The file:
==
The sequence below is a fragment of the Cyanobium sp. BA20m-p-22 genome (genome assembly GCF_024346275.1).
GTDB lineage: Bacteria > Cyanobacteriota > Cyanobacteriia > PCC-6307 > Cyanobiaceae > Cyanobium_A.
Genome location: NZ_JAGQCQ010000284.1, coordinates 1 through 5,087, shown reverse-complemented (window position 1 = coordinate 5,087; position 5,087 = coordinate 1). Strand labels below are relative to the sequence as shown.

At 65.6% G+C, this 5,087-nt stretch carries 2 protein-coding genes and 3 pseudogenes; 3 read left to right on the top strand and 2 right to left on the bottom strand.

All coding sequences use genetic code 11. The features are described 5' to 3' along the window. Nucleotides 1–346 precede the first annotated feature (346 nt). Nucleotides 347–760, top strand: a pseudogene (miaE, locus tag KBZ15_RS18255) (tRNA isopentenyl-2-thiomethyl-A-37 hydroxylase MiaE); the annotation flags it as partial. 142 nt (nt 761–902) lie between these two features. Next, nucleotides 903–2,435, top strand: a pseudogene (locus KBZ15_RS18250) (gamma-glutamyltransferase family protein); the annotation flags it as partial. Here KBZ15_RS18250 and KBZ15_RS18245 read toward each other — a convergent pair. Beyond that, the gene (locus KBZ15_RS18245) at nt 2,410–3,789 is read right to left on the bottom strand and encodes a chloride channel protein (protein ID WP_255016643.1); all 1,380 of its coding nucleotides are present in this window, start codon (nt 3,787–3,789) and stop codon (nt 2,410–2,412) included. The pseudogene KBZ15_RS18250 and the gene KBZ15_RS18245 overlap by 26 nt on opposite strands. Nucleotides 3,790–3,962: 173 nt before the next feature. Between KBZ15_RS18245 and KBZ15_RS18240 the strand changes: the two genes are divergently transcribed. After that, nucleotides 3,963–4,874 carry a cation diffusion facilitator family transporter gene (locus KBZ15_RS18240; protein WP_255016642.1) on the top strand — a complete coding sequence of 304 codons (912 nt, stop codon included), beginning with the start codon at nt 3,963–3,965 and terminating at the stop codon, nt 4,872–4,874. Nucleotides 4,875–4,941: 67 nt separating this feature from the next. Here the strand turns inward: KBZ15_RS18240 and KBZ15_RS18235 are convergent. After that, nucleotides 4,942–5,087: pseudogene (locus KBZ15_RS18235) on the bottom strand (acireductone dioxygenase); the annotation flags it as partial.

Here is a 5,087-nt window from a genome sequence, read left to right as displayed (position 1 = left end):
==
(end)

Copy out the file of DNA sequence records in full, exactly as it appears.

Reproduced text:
The sequence below is a fragment of the Cyanobium sp. BA20m-p-22 genome (genome assembly GCF_024346275.1).
GTDB lineage: Bacteria > Cyanobacteriota > Cyanobacteriia > PCC-6307 > Cyanobiaceae > Cyanobium_A.
Genome location: NZ_JAGQCQ010000284.1, coordinates 1 through 5,087, shown reverse-complemented (window position 1 = coordinate 5,087; position 5,087 = coordinate 1). Strand labels below are relative to the sequence as shown.

At 65.6% G+C, this 5,087-nt stretch carries 2 protein-coding genes and 3 pseudogenes; 3 read left to right on the top strand and 2 right to left on the bottom strand.

All coding sequences use genetic code 11. The features are described 5' to 3' along the window. Nucleotides 1–346 precede the first annotated feature (346 nt). Nucleotides 347–760, top strand: a pseudogene (miaE, locus tag KBZ15_RS18255) (tRNA isopentenyl-2-thiomethyl-A-37 hydroxylase MiaE); the annotation flags it as partial. 142 nt (nt 761–902) lie between these two features. Next, nucleotides 903–2,435, top strand: a pseudogene (locus KBZ15_RS18250) (gamma-glutamyltransferase family protein); the annotation flags it as partial. Here KBZ15_RS18250 and KBZ15_RS18245 read toward each other — a convergent pair. Beyond that, the gene (locus KBZ15_RS18245) at nt 2,410–3,789 is read right to left on the bottom strand and encodes a chloride channel protein (protein ID WP_255016643.1); all 1,380 of its coding nucleotides are present in this window, start codon (nt 3,787–3,789) and stop codon (nt 2,410–2,412) included. The pseudogene KBZ15_RS18250 and the gene KBZ15_RS18245 overlap by 26 nt on opposite strands. Nucleotides 3,790–3,962: 173 nt before the next feature. Between KBZ15_RS18245 and KBZ15_RS18240 the strand changes: the two genes are divergently transcribed. After that, nucleotides 3,963–4,874 carry a cation diffusion facilitator family transporter gene (locus KBZ15_RS18240; protein WP_255016642.1) on the top strand — a complete coding sequence of 304 codons (912 nt, stop codon included), beginning with the start codon at nt 3,963–3,965 and terminating at the stop codon, nt 4,872–4,874. Nucleotides 4,875–4,941: 67 nt separating this feature from the next. Here the strand turns inward: KBZ15_RS18240 and KBZ15_RS18235 are convergent. After that, nucleotides 4,942–5,087: pseudogene (locus KBZ15_RS18235) on the bottom strand (acireductone dioxygenase); the annotation flags it as partial.

Here is a 5,087-nt window from a genome sequence, read left to right as displayed (position 1 = left end):